Academic Questions

, Volume 31, Issue 2, pp 147–156 | Cite as

Does Reason Want to Win?

  • Carol Iannone

I recall my delight when I first discovered the “logical fallacies.” These are the rhetorical devices that people employ to deflect free and open argument aimed at arriving nearer to the truth about a given issue. “Ad hominem” is one of the better known, discrediting the speaker in a personal way rather than answer his points directly. Nowadays this fallacy is liable to consist in labeling a person or position as “racist, sexist, homophobic, xenophobic, Islamophobic—you name it,” as Hillary Clinton described her “basket of deplorables.” This is done so as not to deal with genuine and well-founded concerns people may have about, say, ongoing mass immigration undercutting wages at the lower end of the economy, or Muslim immigration possibly sheltering jihadist terror.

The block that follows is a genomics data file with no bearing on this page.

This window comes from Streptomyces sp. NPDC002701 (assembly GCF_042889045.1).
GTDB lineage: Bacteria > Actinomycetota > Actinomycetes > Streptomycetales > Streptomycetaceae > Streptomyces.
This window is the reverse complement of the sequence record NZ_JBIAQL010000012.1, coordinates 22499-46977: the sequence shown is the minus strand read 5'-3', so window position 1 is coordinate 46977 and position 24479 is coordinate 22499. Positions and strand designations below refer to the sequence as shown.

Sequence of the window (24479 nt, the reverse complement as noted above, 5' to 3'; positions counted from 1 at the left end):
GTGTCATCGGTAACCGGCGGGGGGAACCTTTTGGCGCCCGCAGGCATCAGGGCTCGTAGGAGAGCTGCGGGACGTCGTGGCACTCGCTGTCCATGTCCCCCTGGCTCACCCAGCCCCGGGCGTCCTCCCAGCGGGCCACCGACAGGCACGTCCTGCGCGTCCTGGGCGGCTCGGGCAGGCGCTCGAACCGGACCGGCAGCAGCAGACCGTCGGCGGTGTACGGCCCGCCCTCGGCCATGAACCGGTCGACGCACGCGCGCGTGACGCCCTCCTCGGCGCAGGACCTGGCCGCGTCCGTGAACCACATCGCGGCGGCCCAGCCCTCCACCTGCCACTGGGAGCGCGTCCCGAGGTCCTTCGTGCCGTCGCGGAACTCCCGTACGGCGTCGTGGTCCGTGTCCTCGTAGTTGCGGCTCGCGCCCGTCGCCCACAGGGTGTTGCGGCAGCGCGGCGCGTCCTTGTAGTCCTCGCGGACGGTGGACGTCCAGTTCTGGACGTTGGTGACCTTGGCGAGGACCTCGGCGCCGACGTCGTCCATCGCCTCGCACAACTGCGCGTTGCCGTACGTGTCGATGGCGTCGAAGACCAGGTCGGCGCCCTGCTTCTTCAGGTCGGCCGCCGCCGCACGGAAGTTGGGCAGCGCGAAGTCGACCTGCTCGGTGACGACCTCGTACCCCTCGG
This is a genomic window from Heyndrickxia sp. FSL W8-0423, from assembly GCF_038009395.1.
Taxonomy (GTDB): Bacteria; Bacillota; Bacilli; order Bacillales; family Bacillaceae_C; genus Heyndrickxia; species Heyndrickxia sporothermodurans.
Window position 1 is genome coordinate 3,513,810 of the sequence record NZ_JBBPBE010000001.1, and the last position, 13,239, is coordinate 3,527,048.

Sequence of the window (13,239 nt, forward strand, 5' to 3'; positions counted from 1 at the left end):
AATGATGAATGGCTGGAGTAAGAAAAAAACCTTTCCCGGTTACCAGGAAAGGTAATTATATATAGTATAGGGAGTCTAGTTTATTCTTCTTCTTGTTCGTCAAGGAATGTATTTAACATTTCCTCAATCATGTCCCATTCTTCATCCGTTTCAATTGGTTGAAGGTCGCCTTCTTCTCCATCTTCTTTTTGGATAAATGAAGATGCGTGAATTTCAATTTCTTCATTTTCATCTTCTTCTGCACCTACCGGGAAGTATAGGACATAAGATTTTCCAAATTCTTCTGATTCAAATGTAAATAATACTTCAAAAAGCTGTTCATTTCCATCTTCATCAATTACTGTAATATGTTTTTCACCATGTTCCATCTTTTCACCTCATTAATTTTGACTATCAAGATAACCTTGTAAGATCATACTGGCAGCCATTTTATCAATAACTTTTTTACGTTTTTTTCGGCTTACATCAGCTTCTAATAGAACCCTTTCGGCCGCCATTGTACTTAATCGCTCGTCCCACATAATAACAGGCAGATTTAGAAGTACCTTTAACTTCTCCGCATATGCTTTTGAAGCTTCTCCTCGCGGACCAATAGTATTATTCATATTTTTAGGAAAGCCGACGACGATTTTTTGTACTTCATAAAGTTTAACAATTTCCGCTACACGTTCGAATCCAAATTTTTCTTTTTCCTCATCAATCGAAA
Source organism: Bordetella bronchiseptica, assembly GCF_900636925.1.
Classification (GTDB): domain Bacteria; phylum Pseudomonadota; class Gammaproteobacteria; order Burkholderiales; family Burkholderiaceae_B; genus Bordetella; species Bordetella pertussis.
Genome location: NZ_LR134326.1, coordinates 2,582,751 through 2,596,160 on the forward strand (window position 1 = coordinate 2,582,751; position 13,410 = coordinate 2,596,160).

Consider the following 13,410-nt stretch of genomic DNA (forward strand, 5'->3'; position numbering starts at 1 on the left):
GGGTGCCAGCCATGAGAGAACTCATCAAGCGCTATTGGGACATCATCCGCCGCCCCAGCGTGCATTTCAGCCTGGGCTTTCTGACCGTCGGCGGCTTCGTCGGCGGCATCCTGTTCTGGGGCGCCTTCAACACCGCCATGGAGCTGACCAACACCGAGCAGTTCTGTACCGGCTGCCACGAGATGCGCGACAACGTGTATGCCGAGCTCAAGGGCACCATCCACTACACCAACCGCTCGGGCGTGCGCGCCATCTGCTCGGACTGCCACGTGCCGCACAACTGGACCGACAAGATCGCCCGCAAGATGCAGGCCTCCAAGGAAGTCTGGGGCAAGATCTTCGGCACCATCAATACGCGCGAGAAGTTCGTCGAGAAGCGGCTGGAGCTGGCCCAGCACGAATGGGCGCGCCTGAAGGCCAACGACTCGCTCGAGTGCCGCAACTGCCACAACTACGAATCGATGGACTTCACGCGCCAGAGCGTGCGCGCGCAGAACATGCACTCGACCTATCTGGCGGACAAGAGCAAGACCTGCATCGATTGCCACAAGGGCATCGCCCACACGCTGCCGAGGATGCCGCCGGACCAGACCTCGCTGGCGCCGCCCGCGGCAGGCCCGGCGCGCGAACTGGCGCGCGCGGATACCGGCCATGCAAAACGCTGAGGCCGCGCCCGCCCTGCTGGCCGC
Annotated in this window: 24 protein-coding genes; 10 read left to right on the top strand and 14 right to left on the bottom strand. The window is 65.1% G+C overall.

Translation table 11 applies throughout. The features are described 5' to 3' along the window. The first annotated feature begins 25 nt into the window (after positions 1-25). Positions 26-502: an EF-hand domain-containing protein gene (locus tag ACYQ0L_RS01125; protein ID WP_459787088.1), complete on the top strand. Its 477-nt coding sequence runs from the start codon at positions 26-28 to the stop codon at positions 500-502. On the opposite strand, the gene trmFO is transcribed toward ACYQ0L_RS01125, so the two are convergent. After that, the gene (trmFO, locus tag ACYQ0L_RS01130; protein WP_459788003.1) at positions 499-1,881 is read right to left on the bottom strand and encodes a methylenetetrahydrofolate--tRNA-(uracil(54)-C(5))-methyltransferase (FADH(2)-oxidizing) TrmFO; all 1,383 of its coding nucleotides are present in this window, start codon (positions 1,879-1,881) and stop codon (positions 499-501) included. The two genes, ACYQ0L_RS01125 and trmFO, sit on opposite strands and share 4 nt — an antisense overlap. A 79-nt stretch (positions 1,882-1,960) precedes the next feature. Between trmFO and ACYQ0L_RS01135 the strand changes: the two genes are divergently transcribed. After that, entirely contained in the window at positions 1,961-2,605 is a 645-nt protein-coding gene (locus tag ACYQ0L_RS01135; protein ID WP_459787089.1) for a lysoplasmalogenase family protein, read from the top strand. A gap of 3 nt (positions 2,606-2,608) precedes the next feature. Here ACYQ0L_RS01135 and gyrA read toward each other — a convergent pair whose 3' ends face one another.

Another fallacy is “false dichotomy,” also called “either-or” reasoning. So, for example, if you criticize contemporary feminism, it means you want women to be barefoot and pregnant. Or “hasty generalization,” as when...

Copyright information

© Springer Science+Business Media, LLC, part of Springer Nature 2018

Authors and Affiliations

  • Carol Iannone
    • 1
  1. 1.New YorkUSA

Personalised recommendations